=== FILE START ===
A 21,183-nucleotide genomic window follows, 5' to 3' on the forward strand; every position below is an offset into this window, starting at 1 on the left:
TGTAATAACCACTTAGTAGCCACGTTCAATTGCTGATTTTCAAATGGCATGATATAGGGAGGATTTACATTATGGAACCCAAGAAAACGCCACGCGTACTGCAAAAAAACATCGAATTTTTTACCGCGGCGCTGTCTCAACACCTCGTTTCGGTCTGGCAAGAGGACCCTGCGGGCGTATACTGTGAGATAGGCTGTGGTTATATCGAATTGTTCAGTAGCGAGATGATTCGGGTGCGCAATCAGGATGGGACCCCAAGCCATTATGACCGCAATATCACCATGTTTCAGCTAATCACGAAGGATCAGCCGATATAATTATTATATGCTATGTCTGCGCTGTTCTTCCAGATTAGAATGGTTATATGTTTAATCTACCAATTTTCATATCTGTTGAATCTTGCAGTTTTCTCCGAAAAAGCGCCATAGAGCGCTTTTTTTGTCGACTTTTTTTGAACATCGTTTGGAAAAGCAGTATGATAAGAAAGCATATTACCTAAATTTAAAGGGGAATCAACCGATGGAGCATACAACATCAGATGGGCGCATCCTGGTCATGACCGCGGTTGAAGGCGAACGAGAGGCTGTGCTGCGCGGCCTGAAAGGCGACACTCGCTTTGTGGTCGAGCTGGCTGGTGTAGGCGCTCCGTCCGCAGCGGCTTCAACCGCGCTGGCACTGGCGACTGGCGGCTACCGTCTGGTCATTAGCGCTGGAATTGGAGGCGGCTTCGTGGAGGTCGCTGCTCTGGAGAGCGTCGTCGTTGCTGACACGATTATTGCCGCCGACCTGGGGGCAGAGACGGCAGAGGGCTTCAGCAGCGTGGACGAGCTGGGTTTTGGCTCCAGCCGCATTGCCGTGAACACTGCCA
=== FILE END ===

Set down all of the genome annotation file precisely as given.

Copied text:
A 21,183-nucleotide genomic window follows, 5' to 3' on the forward strand; every position below is an offset into this window, starting at 1 on the left:
TGTAATAACCACTTAGTAGCCACGTTCAATTGCTGATTTTCAAATGGCATGATATAGGGAGGATTTACATTATGGAACCCAAGAAAACGCCACGCGTACTGCAAAAAAACATCGAATTTTTTACCGCGGCGCTGTCTCAACACCTCGTTTCGGTCTGGCAAGAGGACCCTGCGGGCGTATACTGTGAGATAGGCTGTGGTTATATCGAATTGTTCAGTAGCGAGATGATTCGGGTGCGCAATCAGGATGGGACCCCAAGCCATTATGACCGCAATATCACCATGTTTCAGCTAATCACGAAGGATCAGCCGATATAATTATTATATGCTATGTCTGCGCTGTTCTTCCAGATTAGAATGGTTATATGTTTAATCTACCAATTTTCATATCTGTTGAATCTTGCAGTTTTCTCCGAAAAAGCGCCATAGAGCGCTTTTTTTGTCGACTTTTTTTGAACATCGTTTGGAAAAGCAGTATGATAAGAAAGCATATTACCTAAATTTAAAGGGGAATCAACCGATGGAGCATACAACATCAGATGGGCGCATCCTGGTCATGACCGCGGTTGAAGGCGAACGAGAGGCTGTGCTGCGCGGCCTGAAAGGCGACACTCGCTTTGTGGTCGAGCTGGCTGGTGTAGGCGCTCCGTCCGCAGCGGCTTCAACCGCGCTGGCACTGGCGACTGGCGGCTACCGTCTGGTCATTAGCGCTGGAATTGGAGGCGGCTTCGTGGAGGTCGCTGCTCTGGAGAGCGTCGTCGTTGCTGACACGATTATTGCCGCCGACCTGGGGGCAGAGACGGCAGAGGGCTTCAGCAGCGTGGACGAGCTGGGTTTTGGCTCCAGCCGCATTGCCGTGAACACTGCCA